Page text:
World Bulletin/News Desk
Iraqi central government officials and Kurdish region leaders have stressed eliminating differences for a more cohesive oil policy.
"We are very optimistic about overcoming the dispute between the Iraqi government and the Kurdish region," said Adil Abdul-Mahdi, Iraq's minister of oil, speaking at the Atlantic Council Energy and Economic Summit 2014 in Istanbul on Thursday.
"We need good leadership to overcome our difficulties, and I think we have it now on the both sides," said Mahdi.
A dispute between Baghdad and Erbil over the sale of oil turned into an international legal wrangle as the Iraqi government brought suit against the Kurdish region in foreign courts. But the central government and the Kurdish region signed a temporary agreement to settle the oil dispute, clearing the way for a permanent settlement to be enacted in a joint hydrocarbon law.
"As Iraqis, we have to sit together and prepare a draft for a hydrocarbon law. Within a few weeks the government should present the draft to parliament," said Mahdi.
"In the absence of a hydrocarbon law, we interpreted the constitution in our own way. But none of us will benefit from discord between the two parties; we have to share these riches together," said Mahdi.
Ashti Hawrami, Kurdish minister of oil, said: "It shows good progress that the good friend Mahdi and I now share the same platform here."
There were disagreements between Baghdad and Erbil but these were constitutional disputes that could be overcome, Hawrami said. "Hopefully with a new colleague and a new policy, we will find a way to bridge our differences," he said.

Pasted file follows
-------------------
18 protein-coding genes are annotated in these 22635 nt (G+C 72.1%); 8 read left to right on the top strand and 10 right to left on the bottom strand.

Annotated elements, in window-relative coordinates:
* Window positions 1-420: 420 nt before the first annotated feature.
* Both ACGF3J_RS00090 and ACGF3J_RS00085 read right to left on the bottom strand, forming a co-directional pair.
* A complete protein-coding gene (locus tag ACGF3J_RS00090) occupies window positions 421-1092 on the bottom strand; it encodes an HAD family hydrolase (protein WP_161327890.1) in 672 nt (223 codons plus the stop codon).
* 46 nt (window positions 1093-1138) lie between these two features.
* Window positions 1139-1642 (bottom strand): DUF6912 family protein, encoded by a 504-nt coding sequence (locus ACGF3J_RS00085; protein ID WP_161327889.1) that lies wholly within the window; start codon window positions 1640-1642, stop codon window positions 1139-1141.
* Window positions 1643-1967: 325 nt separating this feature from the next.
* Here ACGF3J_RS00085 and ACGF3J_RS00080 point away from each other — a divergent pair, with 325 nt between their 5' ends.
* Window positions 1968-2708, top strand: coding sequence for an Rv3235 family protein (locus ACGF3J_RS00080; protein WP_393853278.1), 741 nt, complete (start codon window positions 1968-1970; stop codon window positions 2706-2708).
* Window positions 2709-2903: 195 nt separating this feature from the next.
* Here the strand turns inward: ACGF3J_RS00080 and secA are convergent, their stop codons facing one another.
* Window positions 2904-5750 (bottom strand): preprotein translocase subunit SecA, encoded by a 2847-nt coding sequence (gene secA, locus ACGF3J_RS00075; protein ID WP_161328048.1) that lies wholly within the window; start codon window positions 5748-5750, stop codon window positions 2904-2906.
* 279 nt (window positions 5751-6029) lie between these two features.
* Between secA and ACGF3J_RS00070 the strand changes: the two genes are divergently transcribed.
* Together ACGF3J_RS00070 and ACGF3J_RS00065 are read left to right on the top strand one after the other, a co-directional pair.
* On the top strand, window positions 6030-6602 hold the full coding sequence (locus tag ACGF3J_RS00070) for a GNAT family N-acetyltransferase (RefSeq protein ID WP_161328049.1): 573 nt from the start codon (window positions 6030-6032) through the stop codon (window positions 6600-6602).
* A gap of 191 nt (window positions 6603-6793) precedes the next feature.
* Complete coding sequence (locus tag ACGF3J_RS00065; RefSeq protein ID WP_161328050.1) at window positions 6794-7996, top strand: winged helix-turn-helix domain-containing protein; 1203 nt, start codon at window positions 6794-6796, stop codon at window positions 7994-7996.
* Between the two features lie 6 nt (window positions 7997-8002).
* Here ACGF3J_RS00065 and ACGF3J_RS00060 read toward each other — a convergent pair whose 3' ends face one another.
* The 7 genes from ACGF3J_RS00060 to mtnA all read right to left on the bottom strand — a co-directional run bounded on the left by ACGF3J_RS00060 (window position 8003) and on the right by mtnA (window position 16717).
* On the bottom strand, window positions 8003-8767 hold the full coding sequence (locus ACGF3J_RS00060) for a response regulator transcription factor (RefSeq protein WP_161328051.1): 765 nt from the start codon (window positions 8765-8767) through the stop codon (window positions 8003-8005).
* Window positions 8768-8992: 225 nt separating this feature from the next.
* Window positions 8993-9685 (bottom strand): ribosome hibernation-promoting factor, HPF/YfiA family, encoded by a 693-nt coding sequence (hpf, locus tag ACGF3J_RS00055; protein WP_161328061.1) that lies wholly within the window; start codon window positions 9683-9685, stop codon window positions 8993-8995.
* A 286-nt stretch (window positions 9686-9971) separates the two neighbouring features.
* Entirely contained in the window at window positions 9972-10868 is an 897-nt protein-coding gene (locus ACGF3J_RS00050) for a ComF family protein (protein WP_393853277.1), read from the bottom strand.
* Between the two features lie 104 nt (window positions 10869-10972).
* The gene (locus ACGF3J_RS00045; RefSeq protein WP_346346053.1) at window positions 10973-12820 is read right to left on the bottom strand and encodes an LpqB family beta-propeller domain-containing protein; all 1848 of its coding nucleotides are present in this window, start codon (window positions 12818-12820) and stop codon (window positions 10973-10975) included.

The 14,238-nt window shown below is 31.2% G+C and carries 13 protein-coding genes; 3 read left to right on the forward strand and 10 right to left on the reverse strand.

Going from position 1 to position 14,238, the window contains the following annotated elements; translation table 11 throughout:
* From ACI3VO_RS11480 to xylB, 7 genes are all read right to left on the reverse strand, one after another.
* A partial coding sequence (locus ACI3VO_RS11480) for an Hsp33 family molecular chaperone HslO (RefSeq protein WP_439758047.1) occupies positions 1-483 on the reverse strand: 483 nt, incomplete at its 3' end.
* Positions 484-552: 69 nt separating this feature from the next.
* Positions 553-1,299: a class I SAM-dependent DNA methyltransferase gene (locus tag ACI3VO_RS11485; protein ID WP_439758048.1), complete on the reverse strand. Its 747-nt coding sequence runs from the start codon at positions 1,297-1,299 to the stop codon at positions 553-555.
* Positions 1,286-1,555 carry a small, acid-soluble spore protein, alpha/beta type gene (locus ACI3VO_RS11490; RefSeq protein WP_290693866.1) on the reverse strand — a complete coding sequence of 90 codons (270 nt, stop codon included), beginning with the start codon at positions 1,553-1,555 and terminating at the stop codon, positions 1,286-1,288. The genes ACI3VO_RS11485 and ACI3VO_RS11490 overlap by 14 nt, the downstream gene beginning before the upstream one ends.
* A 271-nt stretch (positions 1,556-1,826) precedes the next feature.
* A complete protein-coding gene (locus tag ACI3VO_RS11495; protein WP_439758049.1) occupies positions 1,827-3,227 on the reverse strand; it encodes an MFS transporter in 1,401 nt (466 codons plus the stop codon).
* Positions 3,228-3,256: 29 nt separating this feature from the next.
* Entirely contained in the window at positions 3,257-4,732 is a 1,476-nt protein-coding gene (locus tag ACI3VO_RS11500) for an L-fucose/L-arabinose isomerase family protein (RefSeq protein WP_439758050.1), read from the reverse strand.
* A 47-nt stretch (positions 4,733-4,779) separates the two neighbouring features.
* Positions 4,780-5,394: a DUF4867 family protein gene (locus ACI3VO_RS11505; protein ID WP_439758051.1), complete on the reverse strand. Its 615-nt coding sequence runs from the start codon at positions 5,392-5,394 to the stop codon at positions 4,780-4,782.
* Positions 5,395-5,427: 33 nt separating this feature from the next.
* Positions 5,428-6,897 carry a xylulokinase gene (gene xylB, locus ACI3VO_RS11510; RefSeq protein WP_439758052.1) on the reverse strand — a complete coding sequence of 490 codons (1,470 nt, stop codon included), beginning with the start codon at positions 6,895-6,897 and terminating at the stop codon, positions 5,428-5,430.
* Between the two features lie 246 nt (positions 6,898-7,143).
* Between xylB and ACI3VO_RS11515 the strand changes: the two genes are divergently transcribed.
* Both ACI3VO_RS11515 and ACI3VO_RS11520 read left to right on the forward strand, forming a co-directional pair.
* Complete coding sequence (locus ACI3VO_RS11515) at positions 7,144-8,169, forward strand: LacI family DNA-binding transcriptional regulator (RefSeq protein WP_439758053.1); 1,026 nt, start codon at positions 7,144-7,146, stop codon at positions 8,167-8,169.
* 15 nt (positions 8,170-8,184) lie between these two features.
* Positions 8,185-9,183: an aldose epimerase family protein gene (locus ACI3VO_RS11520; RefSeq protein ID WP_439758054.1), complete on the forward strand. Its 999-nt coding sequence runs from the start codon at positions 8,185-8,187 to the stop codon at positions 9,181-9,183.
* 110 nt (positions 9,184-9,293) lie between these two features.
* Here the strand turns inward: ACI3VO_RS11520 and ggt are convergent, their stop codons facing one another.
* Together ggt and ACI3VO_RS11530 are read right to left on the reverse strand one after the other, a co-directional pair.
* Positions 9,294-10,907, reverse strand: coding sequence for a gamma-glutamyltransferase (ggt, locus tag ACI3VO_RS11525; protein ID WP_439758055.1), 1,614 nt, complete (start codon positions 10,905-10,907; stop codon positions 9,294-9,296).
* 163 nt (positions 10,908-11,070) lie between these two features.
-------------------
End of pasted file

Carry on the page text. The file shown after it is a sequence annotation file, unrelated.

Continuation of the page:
Tony Hayward, head of Genel Energy, the major oil company operating in Northern Iraq, said: "It looks like 2014 will be a seminal year for the Kurdish region's oil and gas prospects."
Genel Energy remains very confident in the ability of regional government to secure the company’s operations and Genel does not see security as an impediment for production of both oil and gas, said Hayward.
The Kurdish region is an important part of the operating portfolio of MOL, a Hungarian energy company operating in the Kurdish region, its vice president Alexander Dodds said.
MOL is also looking for ways to integrate upstream with downstream in the region, Dodds said.
The company kept on operating in the region because it has confidence for the Kurdish government to secure it, he said.
MOL tries to increase production in different fields and is having constructive discussions with the regional government, Dodds added.
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